[1]Evers, History of the Southern Illinois Conference, 148. Southern Baptists averaged four hundred missions a year in the 1890s and thirteen hundred in the 1990s, a daily average of 3.6 a day. Lyle Schaller, The Interventionist (Nashville: Abingdon Press, 1997), 195-196.

[2]Charles Yrigoyen, Jr., APart Two: The Nineteenth Century,@ in John G. McEllhenney, ed., United Methodism In America: A Compact History (Nashville: Abingdon Press, 1992), 91.

[3]White, ARise and Decline of the Class Meeting,@ 6. The requirement was ended in the Methodist Episcopal South in 1866 and the Methodist Episcopal Church in 1872.

[4]Evers, History of the Southern Illinois Conference, 145. The holiness movement was well received in Southern Illinois but suspect within the Methodist Episcopal denomination. While the conference remained officially distanced, participation continued unofficially; six Holiness Camp Meeting Associations were founded in the first half of the twentieth century in Southern Illinois, with Methodists providing the major support in five of them. Evers, History of the Southern Illinois Conference, 153-155, 171-172. Cf. Ferguson, Organizing to Beat the Devil, 280-285.

[1]Russell E. Richey, AFrom Quarterly to Camp Meeting: A Reconsideration of Early American Methodism,@ Methodist History 23, no. 1 (July 1985): 202.

[2]G. W. Pierson, ATocqueville and Beaumont in America,@ quoted in Johnson, Frontier Camp Meeting, 231‑232.

[3]Ferguson, Organizing to Beat the Devil, 119-120, 124, 129-131. Cf. Johnson, Frontier Camp Meeting, 3, 208-228, 234-236, 240, 243-244. Cf. Evers, History of the Southern Illinois Conference, 24-25. Cf. Melton, From Log Cabins to Steeples, 115.

[4]Charles A. Parker, AThe Camp Meeting on the Frontier and the Methodist

Religious Resort in the East: Before 1900,@ Methodist History 18 (April 1980): 179‑192. For an example, see The Lakeside Association, History of Lakeside, http://www.lakesideohio.com/lakesideexperience/History.aspx (accessed June 18, 2007). Cf. Johnson, Frontier Camp Meeting, 245-247. Cf. Melton, Log Cabins to Steeples, 119.

[5]Ferguson, Organizing to Beat the Devil, 145.

[6]Jeffrey K. Hadden and Anson Shupe, Televangelism: Power & Politics On God’s Frontier (Reading, Massachusetts: Addison‑Wesley, 1981), http://religiousbroadcasting.lib.virginia.edu/ powerpolitics/C6.html (accessed May 1, 2007), 102. Cf. Rodney Stark, The Victory of Reason: How Christianity Led to Freedom, Capitalism, and Western Success (New York: Random House, 2006), 206-210.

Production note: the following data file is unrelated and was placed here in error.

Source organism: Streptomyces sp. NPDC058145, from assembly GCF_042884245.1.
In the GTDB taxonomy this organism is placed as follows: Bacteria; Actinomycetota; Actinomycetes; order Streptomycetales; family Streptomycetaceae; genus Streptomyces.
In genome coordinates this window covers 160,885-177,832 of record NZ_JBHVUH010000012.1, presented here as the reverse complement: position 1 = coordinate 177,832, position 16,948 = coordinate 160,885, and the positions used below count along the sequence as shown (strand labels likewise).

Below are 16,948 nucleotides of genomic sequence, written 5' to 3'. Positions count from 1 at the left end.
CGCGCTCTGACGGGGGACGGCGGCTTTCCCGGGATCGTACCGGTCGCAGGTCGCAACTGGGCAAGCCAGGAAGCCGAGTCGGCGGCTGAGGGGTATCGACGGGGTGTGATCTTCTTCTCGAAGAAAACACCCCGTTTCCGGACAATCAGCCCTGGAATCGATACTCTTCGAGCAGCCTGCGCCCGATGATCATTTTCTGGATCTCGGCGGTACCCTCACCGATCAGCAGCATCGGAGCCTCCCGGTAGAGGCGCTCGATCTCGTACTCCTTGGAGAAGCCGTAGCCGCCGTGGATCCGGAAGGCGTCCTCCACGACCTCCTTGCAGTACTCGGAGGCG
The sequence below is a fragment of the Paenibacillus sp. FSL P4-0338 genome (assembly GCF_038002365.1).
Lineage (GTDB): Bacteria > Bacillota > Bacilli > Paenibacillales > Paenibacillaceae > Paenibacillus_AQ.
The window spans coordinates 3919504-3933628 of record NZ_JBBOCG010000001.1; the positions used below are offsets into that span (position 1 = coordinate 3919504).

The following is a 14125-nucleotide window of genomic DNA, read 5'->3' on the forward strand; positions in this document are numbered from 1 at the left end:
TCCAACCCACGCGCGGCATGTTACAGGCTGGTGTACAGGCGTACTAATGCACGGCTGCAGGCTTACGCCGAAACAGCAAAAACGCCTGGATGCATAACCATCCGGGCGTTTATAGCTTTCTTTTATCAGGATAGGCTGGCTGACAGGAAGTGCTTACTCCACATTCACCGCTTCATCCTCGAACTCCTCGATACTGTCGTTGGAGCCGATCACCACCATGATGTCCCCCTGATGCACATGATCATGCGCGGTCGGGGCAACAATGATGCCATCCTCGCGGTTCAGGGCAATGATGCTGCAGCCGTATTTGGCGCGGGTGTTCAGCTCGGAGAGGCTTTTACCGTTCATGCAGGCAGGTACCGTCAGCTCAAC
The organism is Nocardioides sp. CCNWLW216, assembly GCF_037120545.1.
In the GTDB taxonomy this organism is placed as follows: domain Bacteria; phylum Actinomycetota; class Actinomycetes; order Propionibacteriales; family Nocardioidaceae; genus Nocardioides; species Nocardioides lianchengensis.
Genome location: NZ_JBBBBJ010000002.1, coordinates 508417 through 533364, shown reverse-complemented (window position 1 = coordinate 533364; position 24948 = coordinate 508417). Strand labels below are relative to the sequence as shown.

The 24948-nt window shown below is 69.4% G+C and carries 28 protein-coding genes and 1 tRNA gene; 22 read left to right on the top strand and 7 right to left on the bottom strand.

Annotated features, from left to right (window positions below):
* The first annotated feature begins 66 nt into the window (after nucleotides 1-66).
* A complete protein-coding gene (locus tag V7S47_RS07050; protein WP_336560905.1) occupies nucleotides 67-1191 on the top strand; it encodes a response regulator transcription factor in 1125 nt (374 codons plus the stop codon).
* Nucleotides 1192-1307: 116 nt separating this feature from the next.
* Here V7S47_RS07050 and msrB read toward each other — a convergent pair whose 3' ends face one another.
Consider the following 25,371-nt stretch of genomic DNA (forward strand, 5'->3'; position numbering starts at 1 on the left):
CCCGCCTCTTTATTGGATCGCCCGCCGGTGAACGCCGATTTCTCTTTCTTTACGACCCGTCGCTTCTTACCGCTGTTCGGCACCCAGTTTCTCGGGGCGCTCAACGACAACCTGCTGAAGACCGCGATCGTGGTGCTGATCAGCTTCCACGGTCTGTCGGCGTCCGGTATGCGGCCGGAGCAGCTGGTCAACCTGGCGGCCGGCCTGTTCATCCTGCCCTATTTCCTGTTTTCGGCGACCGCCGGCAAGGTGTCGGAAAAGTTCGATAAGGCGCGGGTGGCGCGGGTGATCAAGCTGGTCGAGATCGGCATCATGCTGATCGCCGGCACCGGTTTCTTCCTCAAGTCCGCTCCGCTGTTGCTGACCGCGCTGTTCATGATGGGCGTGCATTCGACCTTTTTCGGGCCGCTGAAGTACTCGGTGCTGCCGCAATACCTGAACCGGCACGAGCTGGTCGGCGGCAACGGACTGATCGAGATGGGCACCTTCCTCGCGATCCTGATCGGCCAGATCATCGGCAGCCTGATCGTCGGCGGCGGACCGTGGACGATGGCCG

[7]Russell E. Richey, AFrom Quarterly to Camp Meeting: A Reconsideration of Early American Methodism,@ Methodist History 23, no. 1 (July 1985): 205, 203-213.

[8]From a sacramental point of view, salvation occurs at the event of Christian baptism and the event of holy communion confers spiritual strength and maturity as a means of grace. There is a trend among modern churches to embrace the sacramental faith of justification through baptism and sanctification by good works. Wesley supports sacramentalism but declares it insufficient in section four of John Wesley=s sermon, AThe New Birth,@ Works of John Wesley, 6:75-76. Cf. Ted A. Campbell, AConversion and Baptism in Wesleyan Spirituality@ in Kenneth J. Collins and John H. Tyson, eds., Conversion in the Wesleyan Tradition (Nashville: Abingdon Press, 2001), 160-174. Whether evangelical or liturgical, this approach relies on the paradigm of a salvation event which occurs during worship rather than in ongoing relationships of community participation. One modern form of seeking a salvation event through worship is someone “serving Christ” by watching worship broadcast on television.

[9]Win Arn and Charles Arn, The Master=s Plan for Making Disciples (Pasadena, CA: Church Growth Press, 1982), 9.

NOTE (my response)



The quote is from Major League Disciple Making: An Overview of the Best Research on the Cell Church, an online course developed for the Institute for Discipleship at www.BeADisciple.com in 2009. Course materials, including these lectures, can be downloaded here: http://www.disciplewalk.com/IFD_MLD_Class_Links.html

All Scripture quotations are from the Revised Standard Version of the Bible, copyright © 1946, 1952, and 1971 National Council of the Churches of Christ in the United States of America. Used by permission. All rights reserved. Please review the page How and Why We Use Quotes.